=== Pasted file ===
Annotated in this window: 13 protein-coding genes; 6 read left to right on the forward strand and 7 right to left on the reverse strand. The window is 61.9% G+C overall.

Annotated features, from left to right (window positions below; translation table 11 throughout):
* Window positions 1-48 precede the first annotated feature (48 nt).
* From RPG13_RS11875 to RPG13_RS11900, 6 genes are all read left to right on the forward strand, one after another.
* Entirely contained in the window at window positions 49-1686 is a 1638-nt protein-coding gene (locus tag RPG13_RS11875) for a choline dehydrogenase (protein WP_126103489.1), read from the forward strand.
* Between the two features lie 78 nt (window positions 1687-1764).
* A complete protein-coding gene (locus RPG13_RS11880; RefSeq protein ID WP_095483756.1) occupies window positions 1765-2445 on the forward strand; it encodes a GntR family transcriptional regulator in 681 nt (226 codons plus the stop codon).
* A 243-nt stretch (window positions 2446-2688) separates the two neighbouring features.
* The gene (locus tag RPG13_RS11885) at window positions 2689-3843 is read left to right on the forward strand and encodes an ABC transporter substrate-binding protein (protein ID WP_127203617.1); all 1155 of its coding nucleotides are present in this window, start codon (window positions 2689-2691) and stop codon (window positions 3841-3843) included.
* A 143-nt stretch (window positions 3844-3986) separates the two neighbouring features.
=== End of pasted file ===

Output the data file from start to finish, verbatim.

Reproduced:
Annotated in this window: 13 protein-coding genes; 6 read left to right on the forward strand and 7 right to left on the reverse strand. The window is 61.9% G+C overall.

Annotated features, from left to right (window positions below; translation table 11 throughout):
* Window positions 1-48 precede the first annotated feature (48 nt).
* From RPG13_RS11875 to RPG13_RS11900, 6 genes are all read left to right on the forward strand, one after another.
* Entirely contained in the window at window positions 49-1686 is a 1638-nt protein-coding gene (locus tag RPG13_RS11875) for a choline dehydrogenase (protein WP_126103489.1), read from the forward strand.
* Between the two features lie 78 nt (window positions 1687-1764).
* A complete protein-coding gene (locus RPG13_RS11880; RefSeq protein ID WP_095483756.1) occupies window positions 1765-2445 on the forward strand; it encodes a GntR family transcriptional regulator in 681 nt (226 codons plus the stop codon).
* A 243-nt stretch (window positions 2446-2688) separates the two neighbouring features.
* The gene (locus tag RPG13_RS11885) at window positions 2689-3843 is read left to right on the forward strand and encodes an ABC transporter substrate-binding protein (protein ID WP_127203617.1); all 1155 of its coding nucleotides are present in this window, start codon (window positions 2689-2691) and stop codon (window positions 3841-3843) included.
* A 143-nt stretch (window positions 3844-3986) separates the two neighbouring features.